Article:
United Kingdom’s minister for Africa, Vicky Ford, stated in March that the Nigerian energy sector will receive $12 million (N6 billion) in concessional funding.
Ms. Ford claims that the fund will support Nigeria’s COP26 obligations and assist in lowering the risk faced by pension and insurance funds when investing in energy access initiatives.
The funding will assist Nigerian investors by allowing them to concentrate on low-carbon energy projects that are off-grid. Additionally, it will be combined to reduce transaction risk and encourage domestic institutional investment from regional insurance companies, pension funds, and other local institutional investors.
This will facilitate the expansion of domestic funding for Nigerian SME cold storage facilities, solar mini-grid and home systems, clean cooking infrastructure, and other qualified off-grid clean energy infrastructure.
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“This is a clear demonstration of the strong partnerships between our countries and the UK’s commitment to supporting Nigeria, especially in your low carbon energy sector,” Ms Ford said.
“The UK is committed to increasing both renewable energy and energy access in Nigeria, driving clean, sustainable and resilient growth. As the world looks to transition to clean growth, we are witnessing an era-defining opportunity for the private sector.
This transaction is particularly exciting as it brings together UK government support with the institutional capital, which is essential to grow the sector at scale,” she added.
In his remarks, Nigeria’s minister of state for electricity, Godwin Jedy-Agba, stated that the country began its shift to clean energy in 2014 with the execution of the nation’s first solar energy hybrid project in the states of Lagos, Kaduna, and Borno.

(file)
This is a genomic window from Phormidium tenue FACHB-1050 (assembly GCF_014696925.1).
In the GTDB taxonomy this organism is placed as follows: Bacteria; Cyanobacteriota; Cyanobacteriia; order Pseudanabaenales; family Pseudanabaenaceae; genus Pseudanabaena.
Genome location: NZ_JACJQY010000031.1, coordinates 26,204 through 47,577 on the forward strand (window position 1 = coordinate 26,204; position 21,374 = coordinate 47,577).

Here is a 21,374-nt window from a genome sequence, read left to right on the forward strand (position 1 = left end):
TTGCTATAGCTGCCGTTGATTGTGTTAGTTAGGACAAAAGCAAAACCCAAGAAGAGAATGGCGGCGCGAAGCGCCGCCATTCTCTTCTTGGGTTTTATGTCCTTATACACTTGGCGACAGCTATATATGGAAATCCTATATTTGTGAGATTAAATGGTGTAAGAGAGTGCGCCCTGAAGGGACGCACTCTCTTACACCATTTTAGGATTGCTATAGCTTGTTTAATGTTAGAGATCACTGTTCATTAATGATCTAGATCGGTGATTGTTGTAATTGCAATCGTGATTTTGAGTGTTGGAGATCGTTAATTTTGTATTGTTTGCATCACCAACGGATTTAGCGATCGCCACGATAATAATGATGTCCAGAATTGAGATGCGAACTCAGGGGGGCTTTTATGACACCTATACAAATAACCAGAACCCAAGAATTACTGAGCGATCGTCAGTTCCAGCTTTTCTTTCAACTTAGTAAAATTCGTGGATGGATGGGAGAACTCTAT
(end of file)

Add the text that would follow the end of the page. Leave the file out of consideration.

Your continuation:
According to Mr Jedy-Agba, “whereas all efforts have been geared towards unlocking private sector activity in the clean energy transition, one major challenge continues to be private sector access to local currency financing.”
Together with InfraCredit, a Nigerian company that offers local currency (Naira) guarantees to improve the credit quality of financial instruments issued by qualified infrastructure project sponsors, both funds would be mobilised.
Uche Orji, the chairman of InfraCredit and managing director of the Nigerian Sovereign Investment Authority (NSIA), stated:
“InfraCredit is pleased to be working with FCDO to mobilise private investment from domestic pension funds and other institutional investors into such an important developmental area as low carbon energy access.
This programme is aligned with NSIA’s other clean energy initiatives which aims to deliver up to 250-500MW of renewable energy capacity in Nigeria that will reduce annual CO2 emissions, alleviate poverty, create jobs and support local economic growth.”